Hladowski & Joynes - It is a rare road appearance for DC ROCK LIVE as I head to London for about 30 hours to ensure that I take in this once in a lifetime billing. The venue is a classy hall with a huge stage, plenty of seating downstairs and a balcony (about Fillmore sized). It is full of serious music lovers who are almost certainly with me in anticipation of seeing two absolutely essential artists from different poles of the UK folk scene. But first is an unknown duo for me and I believe much of the audience. We can all quickly see why they are on this bill as this folk duo has an ethereal, classic English folk style that sounds like something you would discover deep into a 1960s/1970s folk record collector's list. Hladowski offers exquisite female vocals and light percussion, while Joynes plays fingerstyle acoustic guitar with an occasional harmony vocal. If you have ever heard Joan Mills and Michael Raven, then you will have a clear idea of this sound. This duo manages to capture that ancient folk tradition where it is easy to conjure up historical images and moods captured in books, movies, Pre-Raphaelite paintings, and much more. This is a lovely 35 minute set that went over well with this wise audience. There is not much new in the music or interpretation, but there are not many performers that can capture this sound so well.
Shirley Collins - I was stunned to see the 78-year old English cultural legend (Billy Bragg's description) on the bill. I had heard she retired quite some time ago, but see that she is still performing in a different manner. Ms. Collins (actually with an MBE, I believe it is Dame Collins) is joined by actor Pip Barnes as they narrate a program called "I'm a Romany Rai". This is one of three illustrated (power point) talks that Shirley Collins performs that all relate to historical folk songs. One of the talks focus on America, where in her early years worked with husband Alan Lomax as they chronicled Appalachian Folk and Mississippi Delta blues singers and songs. That is one, but tonight it is one of her two UK programs, this one focusing on Gypsy singers and the folk songs of Southern England. She packed a lot of interesting history with some amusing stories as photos of the artists and scenes of the times flashed by. There were several recordings from these artists that they played and most of these are available on a compact disc she edited. I have read her excellent biography focusing on her work in America, so it was nice to see the same effort and detail here in this English program. There was much to take in, both in history and music, and I was rapt the entire time.
Comus - Quite simply, there is no band that plays in a traditional format that sounds as wildly unique as Comus. Rather than write a chapter on their amazing history, I would advise any serious music fan to do the research. It is a strange tale with 1971's "First Utterance" is one of the most amazing albums of all-time. They reformed about five years ago as a huge cult of fans (including me) from all over the world went to Stockholm to see their return. The overwhelming response has kept them going with spot shows in Europe and Japan and a new recording of three new songs, along with an archival suite. Although they were to play "First Utterance" in entirety tonight, I was happy that they worked in the newer material as well. As it turned out, there was an enforced curfew that did not allow them to play "Bite" and "Bitten", but the 69 minutes they played, displayed all the magic of their music and showcased the incredible skills of every member. Five of the Six members are original, with Bobbie Watson's husband Jon Seagroatt has been here all five years, covering the flute and percussion parts and even adding a touch of sax to the newer cuts. Even when they get a little lost or all have to follow lead singer/guitarist Roger Wooten's pace, they are all so skilled and know this music so deeply, they easily pull it together. Most of they time, they are fully locked in and not only are they as transportive as any band you could imagine, but they transport you to places that no bands had ever been before, and very few can get anywhere near since. The first time I saw them the crowd had a shared sense of disbelief that the show was even happening. This time around, there is more of an understanding of their present existence, but there was no less a sense of marvel at the amazing music from this extraordinary band.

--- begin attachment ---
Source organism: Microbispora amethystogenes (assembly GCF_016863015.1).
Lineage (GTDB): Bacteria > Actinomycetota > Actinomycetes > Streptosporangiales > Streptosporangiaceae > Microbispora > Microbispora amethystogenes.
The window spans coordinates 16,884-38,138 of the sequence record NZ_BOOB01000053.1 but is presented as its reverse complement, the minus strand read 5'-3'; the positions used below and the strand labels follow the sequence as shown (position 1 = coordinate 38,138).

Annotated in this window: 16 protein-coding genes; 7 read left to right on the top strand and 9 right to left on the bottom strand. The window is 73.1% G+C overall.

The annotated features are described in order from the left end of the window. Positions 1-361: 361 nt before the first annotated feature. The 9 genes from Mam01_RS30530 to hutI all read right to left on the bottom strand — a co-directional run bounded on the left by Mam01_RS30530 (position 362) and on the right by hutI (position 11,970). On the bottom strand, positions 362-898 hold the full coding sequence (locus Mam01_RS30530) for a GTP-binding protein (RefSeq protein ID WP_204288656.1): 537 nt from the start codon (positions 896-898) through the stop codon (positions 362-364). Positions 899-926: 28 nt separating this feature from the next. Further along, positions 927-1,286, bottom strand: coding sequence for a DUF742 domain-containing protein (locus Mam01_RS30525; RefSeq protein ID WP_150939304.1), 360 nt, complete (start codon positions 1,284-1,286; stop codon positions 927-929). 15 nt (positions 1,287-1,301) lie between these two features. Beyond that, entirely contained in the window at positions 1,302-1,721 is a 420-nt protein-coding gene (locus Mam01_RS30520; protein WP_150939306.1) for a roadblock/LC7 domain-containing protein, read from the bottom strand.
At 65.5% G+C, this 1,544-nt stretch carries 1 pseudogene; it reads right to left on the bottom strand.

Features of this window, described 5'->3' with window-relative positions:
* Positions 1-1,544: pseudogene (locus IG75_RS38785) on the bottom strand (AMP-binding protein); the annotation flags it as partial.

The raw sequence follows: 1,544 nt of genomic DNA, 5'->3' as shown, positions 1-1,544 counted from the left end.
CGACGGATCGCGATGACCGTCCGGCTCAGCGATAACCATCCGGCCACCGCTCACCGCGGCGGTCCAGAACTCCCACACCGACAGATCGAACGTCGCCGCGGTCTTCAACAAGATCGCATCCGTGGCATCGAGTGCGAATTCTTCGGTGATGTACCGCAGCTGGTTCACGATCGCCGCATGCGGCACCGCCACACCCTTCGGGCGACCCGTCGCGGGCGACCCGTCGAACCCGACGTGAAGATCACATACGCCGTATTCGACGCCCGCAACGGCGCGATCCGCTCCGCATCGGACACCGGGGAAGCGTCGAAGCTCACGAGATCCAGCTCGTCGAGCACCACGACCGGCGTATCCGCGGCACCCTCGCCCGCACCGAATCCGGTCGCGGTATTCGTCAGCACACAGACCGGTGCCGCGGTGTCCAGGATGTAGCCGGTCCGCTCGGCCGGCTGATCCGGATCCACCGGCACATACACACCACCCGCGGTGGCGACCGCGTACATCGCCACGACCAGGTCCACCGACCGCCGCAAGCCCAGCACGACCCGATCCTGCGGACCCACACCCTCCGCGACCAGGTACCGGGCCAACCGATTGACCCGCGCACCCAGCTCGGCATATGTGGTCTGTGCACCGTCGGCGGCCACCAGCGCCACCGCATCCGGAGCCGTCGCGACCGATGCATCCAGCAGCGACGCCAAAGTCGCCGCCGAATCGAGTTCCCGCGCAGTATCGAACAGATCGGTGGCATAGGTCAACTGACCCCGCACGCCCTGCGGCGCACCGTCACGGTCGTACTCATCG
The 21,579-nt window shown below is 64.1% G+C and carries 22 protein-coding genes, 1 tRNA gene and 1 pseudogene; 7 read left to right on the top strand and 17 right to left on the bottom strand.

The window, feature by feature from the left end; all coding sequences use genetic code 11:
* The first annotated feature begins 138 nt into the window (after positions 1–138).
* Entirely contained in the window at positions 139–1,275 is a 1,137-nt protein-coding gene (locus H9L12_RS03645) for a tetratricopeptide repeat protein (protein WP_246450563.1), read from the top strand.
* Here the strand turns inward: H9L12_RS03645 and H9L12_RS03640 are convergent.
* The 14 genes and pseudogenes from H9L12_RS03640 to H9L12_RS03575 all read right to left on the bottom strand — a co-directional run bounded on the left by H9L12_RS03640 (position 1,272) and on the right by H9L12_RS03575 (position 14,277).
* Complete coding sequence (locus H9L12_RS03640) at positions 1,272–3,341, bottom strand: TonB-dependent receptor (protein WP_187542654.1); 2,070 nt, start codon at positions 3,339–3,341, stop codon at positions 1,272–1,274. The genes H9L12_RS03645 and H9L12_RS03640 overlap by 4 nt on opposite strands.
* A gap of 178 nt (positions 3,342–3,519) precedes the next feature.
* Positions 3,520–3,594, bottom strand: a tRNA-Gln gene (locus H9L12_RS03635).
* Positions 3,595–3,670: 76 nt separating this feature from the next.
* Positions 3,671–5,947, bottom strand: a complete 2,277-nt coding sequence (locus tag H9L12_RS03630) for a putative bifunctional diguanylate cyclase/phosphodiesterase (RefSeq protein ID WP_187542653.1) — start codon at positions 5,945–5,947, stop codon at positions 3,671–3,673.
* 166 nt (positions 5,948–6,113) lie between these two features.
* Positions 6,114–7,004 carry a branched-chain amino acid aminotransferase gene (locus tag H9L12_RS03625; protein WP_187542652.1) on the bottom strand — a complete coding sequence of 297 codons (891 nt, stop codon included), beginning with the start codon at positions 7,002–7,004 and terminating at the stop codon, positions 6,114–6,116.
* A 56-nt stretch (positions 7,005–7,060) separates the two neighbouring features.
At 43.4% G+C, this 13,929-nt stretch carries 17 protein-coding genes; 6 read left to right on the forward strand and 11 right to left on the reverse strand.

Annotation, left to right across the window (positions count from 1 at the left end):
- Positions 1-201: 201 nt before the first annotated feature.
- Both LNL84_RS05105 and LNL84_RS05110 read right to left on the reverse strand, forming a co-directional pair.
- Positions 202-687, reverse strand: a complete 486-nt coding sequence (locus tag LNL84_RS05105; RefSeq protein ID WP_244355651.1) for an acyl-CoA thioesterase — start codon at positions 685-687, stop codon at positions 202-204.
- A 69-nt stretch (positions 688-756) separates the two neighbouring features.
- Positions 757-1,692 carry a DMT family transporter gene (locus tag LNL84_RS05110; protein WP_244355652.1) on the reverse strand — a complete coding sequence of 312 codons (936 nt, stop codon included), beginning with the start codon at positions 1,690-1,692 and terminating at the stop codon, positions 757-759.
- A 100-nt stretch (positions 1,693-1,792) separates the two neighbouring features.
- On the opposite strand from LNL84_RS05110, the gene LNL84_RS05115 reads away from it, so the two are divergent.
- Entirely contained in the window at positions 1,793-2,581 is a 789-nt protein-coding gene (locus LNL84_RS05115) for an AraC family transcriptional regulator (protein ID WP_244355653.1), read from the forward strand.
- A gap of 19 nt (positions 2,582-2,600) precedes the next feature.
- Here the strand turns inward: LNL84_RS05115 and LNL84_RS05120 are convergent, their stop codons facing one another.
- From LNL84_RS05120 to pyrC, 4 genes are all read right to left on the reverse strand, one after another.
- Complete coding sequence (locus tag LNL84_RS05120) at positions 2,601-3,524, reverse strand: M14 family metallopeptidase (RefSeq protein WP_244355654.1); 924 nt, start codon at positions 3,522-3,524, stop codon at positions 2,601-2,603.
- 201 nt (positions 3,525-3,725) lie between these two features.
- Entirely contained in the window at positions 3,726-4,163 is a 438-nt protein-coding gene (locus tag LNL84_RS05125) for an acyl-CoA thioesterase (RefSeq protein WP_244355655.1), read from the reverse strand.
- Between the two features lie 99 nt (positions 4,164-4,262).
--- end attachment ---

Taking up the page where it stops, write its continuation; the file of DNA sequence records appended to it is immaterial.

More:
Quote of the Day - From me as I thought I recognized the person who took a seat behind me...
It was not terribly surprising that Thurston Moore would be here, as I recall a conversation with him many years back where Comus came up. He is a friend of a friend, so I have not chatted with him much over they years, although his musical taste is obviously quite well known publicly. He was quite happy he could attend tonight for Comus and Shirley Collins, so I'll leave with his succinct reaction after the show...
"That was amazing."